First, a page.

Oxford Companion to Food
Pie in the Sky
If you are anything like us you ate enough pie at Thanksgiving dinner to sink the Pinta, the Niña, and the Santa María. Sadly, for our waistlines not our palates, the season of eating has just begun. To set you off on the right foot we have excerpted the entry from the Oxford Companion To Food about pie.
pie, a word whose meaning has evolved in the course of many centuries and which varies to some extent according to the country or even to region. Many languages lack a truly equivalent word, since pies, in the Anglo-American sense of the word, are indigenous to Europe, especially C. and N. Europe, and occur elsewhere only as introduced dishes. It is in N. America that their introduction has been most extensive.
The derivation of the word may be from magpie, shortened to ‘pie’. The explanation offered in favor of this is that the magpie collects a variety of things, and that it was an essential feature of early pies that they contained a variety of ingredients. So they did. But this aspect of the meaning has been lost, and nowadays one can have pies with only one important ingredient, e.g. the Scotch pie which contains just minced meat; a chicken pie; an apple pie, etc.
Early pies were large; but one can now apply the name to something small, as with small pork pies or mutton pies. However, shape governs usage, and terms like ‘pasty‘ remain in use to distinguish things which do not have what is regarded as the correct pie shape.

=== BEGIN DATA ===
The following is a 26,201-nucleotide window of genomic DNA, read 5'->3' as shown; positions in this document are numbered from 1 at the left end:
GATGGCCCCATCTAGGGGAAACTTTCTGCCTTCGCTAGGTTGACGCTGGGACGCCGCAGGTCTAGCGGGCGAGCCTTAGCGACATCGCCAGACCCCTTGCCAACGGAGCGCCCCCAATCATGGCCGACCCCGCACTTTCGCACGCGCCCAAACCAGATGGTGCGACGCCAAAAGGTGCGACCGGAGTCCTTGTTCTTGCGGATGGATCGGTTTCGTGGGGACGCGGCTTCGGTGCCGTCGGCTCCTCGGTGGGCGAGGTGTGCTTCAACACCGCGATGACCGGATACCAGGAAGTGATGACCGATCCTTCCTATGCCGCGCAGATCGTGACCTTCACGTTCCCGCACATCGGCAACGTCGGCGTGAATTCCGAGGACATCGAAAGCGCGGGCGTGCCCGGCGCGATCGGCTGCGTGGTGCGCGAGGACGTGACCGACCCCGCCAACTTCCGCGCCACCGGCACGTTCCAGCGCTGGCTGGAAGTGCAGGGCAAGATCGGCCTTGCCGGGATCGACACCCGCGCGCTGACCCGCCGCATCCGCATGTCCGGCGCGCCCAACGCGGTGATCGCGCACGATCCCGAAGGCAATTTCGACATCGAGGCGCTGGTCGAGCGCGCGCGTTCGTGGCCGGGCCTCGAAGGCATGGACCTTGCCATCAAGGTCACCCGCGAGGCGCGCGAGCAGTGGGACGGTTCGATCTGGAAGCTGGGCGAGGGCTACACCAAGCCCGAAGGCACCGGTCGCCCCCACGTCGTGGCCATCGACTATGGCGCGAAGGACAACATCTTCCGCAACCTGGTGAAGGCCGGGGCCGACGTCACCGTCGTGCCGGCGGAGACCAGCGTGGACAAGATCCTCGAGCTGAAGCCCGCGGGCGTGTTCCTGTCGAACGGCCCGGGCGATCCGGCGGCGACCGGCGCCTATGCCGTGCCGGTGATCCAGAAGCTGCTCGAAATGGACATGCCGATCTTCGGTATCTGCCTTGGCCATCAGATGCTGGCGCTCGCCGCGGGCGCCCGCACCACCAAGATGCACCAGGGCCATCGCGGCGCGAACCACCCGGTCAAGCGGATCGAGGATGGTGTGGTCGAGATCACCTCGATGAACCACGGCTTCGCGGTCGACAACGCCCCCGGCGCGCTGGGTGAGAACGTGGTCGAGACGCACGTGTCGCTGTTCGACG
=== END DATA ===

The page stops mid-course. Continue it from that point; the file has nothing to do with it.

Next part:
If the basic concept of ‘a pie’ is taken to mean a mixture of ingredients encased and cooked in pastry, then proto-pies were made in the classical world and pies certainly figured in early Arab cookery. But these were flat affairs, since olive oil was used as the fat in the pastry and will not produce upstanding pies; pastry made with olive oil is ‘weak’ and readily slumps.
The Egyptians have some claim to the greatest pie of all time. Emerson (1908) remarks they have always been proud of their ability to prepare very large dishes, and goes on to quote the following description by Abdallatef (or Abd el-Latif), a physician and traveler who was born at Baghdad in 1162, of a pie which he saw while traveling and studying in Egypt towards the end of the 12th century. This enormous pie was made thus:
Thirty pounds of fine flour, being kneaded with five pounds and a half of oil of sesame, and divided into two equal portions, one of these was spread upon a round tray of copper about four cubits in diameter. Upon this were placed three lambs stuffed with pounded meat fried with the oil of sesame and ground pistachio nuts and various hot aromatics, such as pepper, ginger, cinnamon, mastic, coriander-seed, cumin-seed, cardamom, and nutmeg, etc. These were then sprinkled with rose-water infused with musk; and upon the lambs, and in the remaining space, were placed twenty fowls, twenty chickens, and fifty smaller birds, some of which were baked and stuffed with eggs; some stuffed with meat, and some fried in the juice of sour grapes, or that of limes or some similar acid. To the above were added a number of small pies, some filled with meat and others with sugar and sweetmeats; and sometimes the meat of another lamb, cut into small pieces, and some filled with cheese. The whole being piled up in the form of a dome, some rose-water infused with musk and aloes-wood was sprinkled upon it and the other half of the paste first mentioned was spread over so as to close the whole; it was then baked, wiped with a sponge, and again sprinkled with rose-water infused with musk.
However, although the calculations are difficult, it seems that this pie was outdone in size by at least two examples of the famous Denby Dale pie, a giant version of the meat and potato pie made by housewives in the industrial areas of W. Yorkshire and E. Lancashire. The giant is made only for special occasions (e.g. the Repeal of the Corn Laws Pie (1846) and the Bicentenary Pie (1988)). This last example weighted 9.03 tonnes.
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